A Plasmodium vivax malaria case complicated with myocardial failure and hemorrhagic diathesis in an adult man from a malaria endemic area (Anajás) in the Amazon region (Brazil) without a previous history of malaria, was reported in addition to the first P. vivax malaria episode in six patients who presented with cardiac involvement (from a series of 22 malaria cases admitted in a German hospital)2. Similarly a case of myocarditis associated with primary P. vivax malaria has been reported in a woman from South Korea3. Though these primary cases were related to the absence of specific immunity to the parasite, severe cases, including cardiac damage, may occur in patients with previous malaria who have some degree of immunity, making this relationship between myocarditis and malaria unclear2.
Our patient presented with high parasitemia (30,000 asexual parasite forms/mm3), which might have influenced the severity, although additional studies are necessary to determine to what extent high parasite density may be considered a marker of severity in P. vivax infections, as indicated by Lacerda et al.6.
In a recent review of cardiac involvement in parasitic infection, Hidron et al. reported that Trypanosoma cruzi is the main parasite to compromise the heart; however the authors did not mention malaria7. Myocardial involvement in malaria seems uncommon, with unclear physiopathology in the majority of cases associated with P. falciparum. Autopsy findings have shown parasites and parasitized red blood cells blocking myocardial capillaries, leading to ischemic cardiomyopathy, and a dilated heart has also been observed. In addition, the toxic effects of high levels of tumor necrosis factor (TNF) may play a role in the inflammatory process in the heart, with migration of lymphocytes and plasma cells, among others3,8.
Besides cardiac involvement, the present patient manifested signs of septic shock. Myocardial dysfunction is one of the diagnostic criteria for severe sepsis and septic shock and frequently accompanies these conditions, presenting as ventricular dilatation and reduced ejection fraction; when properly managed, it is reversible. An infection stimulus, generally an endotoxin or another microbiological element (e.g., malaria endotoxins), – induces the release of local and systemic inflammatory mediators, especially alpha-TNF and interleukin (IL)-1β, from monocytes/macrophages and other cells. These cytokines stimulate polymorphonuclear leukocytes, macrophages, and endothelial cells to release a number of downstream inflammatory mediators, including platelet activating factor and nitric oxide, further amplifying the inflammatory response. Several anti-inflammatory mediators, such as IL-10, transforming growth factor-beta, and IL-1 receptor antagonist, are also released as part of this amplification cascade9.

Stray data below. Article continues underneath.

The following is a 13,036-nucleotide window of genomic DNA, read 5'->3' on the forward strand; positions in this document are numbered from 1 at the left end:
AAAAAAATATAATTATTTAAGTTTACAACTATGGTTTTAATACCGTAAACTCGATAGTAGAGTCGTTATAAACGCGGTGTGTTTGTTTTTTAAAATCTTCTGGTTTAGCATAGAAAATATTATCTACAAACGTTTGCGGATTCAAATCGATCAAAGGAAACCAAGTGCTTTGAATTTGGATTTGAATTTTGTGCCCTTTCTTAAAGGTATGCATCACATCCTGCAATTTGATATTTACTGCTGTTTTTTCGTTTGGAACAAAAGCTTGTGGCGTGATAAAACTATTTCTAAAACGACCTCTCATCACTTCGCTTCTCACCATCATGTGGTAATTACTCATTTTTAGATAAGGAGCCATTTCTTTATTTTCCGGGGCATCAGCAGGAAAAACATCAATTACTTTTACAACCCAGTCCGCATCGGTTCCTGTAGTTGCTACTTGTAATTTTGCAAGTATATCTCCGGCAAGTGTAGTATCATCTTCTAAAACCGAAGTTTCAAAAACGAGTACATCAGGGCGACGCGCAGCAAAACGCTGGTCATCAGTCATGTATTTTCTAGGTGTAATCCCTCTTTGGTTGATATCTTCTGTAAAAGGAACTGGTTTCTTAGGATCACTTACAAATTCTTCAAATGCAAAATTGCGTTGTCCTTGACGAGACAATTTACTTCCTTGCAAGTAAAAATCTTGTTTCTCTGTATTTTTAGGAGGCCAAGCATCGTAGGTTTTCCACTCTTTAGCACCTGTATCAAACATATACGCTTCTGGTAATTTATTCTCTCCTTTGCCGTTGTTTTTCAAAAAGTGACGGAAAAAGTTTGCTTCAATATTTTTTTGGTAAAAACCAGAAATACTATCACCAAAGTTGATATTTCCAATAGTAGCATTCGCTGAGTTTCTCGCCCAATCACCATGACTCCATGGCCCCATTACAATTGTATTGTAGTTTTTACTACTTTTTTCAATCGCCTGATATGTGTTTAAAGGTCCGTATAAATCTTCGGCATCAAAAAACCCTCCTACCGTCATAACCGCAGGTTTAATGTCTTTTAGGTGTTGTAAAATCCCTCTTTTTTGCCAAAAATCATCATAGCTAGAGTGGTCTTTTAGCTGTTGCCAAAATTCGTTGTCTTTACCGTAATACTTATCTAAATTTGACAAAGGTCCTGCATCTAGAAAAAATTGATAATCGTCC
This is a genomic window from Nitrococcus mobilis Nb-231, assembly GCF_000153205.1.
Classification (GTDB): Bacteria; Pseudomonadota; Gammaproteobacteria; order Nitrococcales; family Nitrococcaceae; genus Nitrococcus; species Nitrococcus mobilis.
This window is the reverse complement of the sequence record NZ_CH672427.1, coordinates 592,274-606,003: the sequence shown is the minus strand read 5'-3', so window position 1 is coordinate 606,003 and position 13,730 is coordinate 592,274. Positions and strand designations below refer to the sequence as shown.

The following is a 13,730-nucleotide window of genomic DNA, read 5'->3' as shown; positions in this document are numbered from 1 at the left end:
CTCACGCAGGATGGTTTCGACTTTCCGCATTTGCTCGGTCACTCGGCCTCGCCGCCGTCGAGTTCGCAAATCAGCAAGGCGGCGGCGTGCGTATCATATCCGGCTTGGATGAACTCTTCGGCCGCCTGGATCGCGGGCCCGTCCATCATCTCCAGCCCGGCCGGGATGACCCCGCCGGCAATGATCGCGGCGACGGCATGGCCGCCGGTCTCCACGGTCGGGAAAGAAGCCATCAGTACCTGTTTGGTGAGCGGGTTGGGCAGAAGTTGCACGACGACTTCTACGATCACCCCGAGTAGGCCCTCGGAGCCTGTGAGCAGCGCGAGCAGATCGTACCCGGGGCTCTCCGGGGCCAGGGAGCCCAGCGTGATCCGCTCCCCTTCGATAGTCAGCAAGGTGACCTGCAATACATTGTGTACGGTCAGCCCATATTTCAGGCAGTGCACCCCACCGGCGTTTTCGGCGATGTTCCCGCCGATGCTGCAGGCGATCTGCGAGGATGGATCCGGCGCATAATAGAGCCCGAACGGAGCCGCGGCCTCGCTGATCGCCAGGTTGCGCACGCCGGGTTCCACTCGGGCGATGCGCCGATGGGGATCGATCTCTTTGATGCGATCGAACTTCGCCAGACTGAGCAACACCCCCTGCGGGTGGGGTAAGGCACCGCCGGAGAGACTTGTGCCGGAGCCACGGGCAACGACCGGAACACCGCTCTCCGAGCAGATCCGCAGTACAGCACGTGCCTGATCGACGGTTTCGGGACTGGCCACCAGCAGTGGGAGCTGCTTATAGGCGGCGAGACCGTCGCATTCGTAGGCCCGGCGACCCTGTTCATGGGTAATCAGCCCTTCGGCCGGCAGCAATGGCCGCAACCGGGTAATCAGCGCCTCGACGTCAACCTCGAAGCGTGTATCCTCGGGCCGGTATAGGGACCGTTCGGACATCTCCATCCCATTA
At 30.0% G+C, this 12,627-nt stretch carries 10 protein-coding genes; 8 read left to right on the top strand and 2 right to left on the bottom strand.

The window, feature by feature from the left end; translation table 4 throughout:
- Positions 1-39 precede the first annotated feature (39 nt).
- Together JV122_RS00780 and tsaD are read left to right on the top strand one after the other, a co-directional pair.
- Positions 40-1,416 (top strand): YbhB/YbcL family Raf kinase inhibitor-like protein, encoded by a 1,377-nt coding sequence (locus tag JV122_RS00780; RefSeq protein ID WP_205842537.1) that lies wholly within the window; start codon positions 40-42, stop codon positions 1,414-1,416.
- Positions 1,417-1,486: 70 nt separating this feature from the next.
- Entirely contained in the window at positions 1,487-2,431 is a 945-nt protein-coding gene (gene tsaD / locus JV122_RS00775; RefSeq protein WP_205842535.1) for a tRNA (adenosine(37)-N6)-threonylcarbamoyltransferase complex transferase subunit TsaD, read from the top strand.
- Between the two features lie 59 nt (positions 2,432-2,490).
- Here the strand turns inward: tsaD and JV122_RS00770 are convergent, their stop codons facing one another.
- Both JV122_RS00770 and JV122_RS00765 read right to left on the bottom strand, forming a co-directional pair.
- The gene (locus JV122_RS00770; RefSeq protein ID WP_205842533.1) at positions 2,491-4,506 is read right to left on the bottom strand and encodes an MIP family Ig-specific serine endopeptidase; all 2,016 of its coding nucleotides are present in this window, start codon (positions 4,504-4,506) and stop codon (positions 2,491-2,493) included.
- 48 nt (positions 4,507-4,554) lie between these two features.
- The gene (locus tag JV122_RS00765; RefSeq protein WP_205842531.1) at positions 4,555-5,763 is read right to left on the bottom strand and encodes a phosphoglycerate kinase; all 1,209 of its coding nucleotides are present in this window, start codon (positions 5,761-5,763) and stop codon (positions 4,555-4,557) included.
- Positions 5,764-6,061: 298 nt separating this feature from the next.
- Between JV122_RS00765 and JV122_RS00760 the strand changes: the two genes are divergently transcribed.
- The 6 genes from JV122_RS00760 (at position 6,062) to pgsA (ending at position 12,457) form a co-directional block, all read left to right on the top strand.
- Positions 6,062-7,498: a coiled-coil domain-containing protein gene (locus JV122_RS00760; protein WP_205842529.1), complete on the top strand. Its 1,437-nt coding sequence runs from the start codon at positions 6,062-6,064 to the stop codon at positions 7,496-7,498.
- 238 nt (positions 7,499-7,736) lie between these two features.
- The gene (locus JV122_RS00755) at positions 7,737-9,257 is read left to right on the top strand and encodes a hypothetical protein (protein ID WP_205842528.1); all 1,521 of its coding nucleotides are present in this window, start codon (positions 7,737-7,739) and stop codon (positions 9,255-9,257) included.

The myocardial involvement in the present patient was probably caused by the parasite itself and/or due to an inflammatory-trigged response; the physiopathology of the events that occur in P. vivax and P. falciparum infections reflects the immune response (mainly an unbalance of pro and anti-inflammatory cytokines) of the host towards the parasite, which isusually more prominent in the first Plasmodiuminfection10, as was observed in this case. Other infections responsible for compromised myocardial function were ruled out: blood and urine cultures, dengue, yellow fever, infectious mononucleosis, Chagas disease, enterovirus (Coxsackie and Echovírus), HIV and HTLV serology were negative.
Though chloroquine can cause cardiomyopathy, particularly with long-term use11, the clinical manifestation of heart involvement, including tachycardia, dyspnea, and fatigue with minimal exertion, in this patient were present before P. vivax diagnosis and administration of chloroquine.
Despite a lack of P. vivax confirmation or P. falciparum exclusion by PCR, the following three aspects of the present case strongly suggest P. vivax etiology: a) several thick blood slides were positive to P. vivaxduring hospitalization, determined by an expert microscopist, from a reference Malaria Diagnosis Center, and there was a prompt response to chloroquine with a decrease in and clearance of parasitemia; b) in Brazil, strains of P. falciparum are usually resistant to chloroquine12; and c) the relapse during the follow up, which was expected to a certain extent because primaquine was discontinued due patient’s worse clinical condition, included lung involvement, heart failure, petechial hemorrhagic suffusion, and thrombocytopenia.
This case report demonstrates that P. vivax infection can evolve with severe complications and poor outcomes. Though uncommon, myocarditis can occur with P. vivax malaria and health professionals should be aware of this possibility for appropriate monitoring and management.